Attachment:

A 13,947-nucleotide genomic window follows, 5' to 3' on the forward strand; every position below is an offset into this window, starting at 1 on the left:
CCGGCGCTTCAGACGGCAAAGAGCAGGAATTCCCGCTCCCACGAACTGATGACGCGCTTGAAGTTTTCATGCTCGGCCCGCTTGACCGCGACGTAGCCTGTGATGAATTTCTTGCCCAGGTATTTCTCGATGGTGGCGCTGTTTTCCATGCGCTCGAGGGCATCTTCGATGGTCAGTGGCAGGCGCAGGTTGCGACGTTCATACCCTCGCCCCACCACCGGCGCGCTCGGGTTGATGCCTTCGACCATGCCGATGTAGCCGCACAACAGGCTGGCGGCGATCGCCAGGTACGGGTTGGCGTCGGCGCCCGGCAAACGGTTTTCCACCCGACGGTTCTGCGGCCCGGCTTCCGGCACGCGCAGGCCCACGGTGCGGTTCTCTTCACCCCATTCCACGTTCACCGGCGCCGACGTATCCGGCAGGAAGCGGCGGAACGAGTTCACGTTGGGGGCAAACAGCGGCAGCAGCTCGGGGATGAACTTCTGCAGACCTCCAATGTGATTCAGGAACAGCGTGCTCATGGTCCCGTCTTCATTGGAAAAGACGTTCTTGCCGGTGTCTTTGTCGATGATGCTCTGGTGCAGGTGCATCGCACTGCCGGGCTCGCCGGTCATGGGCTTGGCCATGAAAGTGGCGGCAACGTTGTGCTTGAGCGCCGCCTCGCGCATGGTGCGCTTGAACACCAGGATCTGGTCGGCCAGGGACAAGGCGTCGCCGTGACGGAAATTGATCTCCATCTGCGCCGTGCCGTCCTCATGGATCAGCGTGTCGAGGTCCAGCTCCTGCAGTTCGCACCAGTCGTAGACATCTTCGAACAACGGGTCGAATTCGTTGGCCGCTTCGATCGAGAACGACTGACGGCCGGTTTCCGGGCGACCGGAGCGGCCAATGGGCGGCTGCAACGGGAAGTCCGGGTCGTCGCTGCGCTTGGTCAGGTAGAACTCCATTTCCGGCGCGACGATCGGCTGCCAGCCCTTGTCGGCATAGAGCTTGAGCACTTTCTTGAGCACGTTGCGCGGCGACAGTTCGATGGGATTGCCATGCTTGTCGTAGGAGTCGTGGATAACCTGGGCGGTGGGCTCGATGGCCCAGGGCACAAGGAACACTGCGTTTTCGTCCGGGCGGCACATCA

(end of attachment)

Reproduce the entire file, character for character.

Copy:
A 13,947-nucleotide genomic window follows, 5' to 3' on the forward strand; every position below is an offset into this window, starting at 1 on the left:
CCGGCGCTTCAGACGGCAAAGAGCAGGAATTCCCGCTCCCACGAACTGATGACGCGCTTGAAGTTTTCATGCTCGGCCCGCTTGACCGCGACGTAGCCTGTGATGAATTTCTTGCCCAGGTATTTCTCGATGGTGGCGCTGTTTTCCATGCGCTCGAGGGCATCTTCGATGGTCAGTGGCAGGCGCAGGTTGCGACGTTCATACCCTCGCCCCACCACCGGCGCGCTCGGGTTGATGCCTTCGACCATGCCGATGTAGCCGCACAACAGGCTGGCGGCGATCGCCAGGTACGGGTTGGCGTCGGCGCCCGGCAAACGGTTTTCCACCCGACGGTTCTGCGGCCCGGCTTCCGGCACGCGCAGGCCCACGGTGCGGTTCTCTTCACCCCATTCCACGTTCACCGGCGCCGACGTATCCGGCAGGAAGCGGCGGAACGAGTTCACGTTGGGGGCAAACAGCGGCAGCAGCTCGGGGATGAACTTCTGCAGACCTCCAATGTGATTCAGGAACAGCGTGCTCATGGTCCCGTCTTCATTGGAAAAGACGTTCTTGCCGGTGTCTTTGTCGATGATGCTCTGGTGCAGGTGCATCGCACTGCCGGGCTCGCCGGTCATGGGCTTGGCCATGAAAGTGGCGGCAACGTTGTGCTTGAGCGCCGCCTCGCGCATGGTGCGCTTGAACACCAGGATCTGGTCGGCCAGGGACAAGGCGTCGCCGTGACGGAAATTGATCTCCATCTGCGCCGTGCCGTCCTCATGGATCAGCGTGTCGAGGTCCAGCTCCTGCAGTTCGCACCAGTCGTAGACATCTTCGAACAACGGGTCGAATTCGTTGGCCGCTTCGATCGAGAACGACTGACGGCCGGTTTCCGGGCGACCGGAGCGGCCAATGGGCGGCTGCAACGGGAAGTCCGGGTCGTCGCTGCGCTTGGTCAGGTAGAACTCCATTTCCGGCGCGACGATCGGCTGCCAGCCCTTGTCGGCATAGAGCTTGAGCACTTTCTTGAGCACGTTGCGCGGCGACAGTTCGATGGGATTGCCATGCTTGTCGTAGGAGTCGTGGATAACCTGGGCGGTGGGCTCGATGGCCCAGGGCACAAGGAACACTGCGTTTTCGTCCGGGCGGCACATCA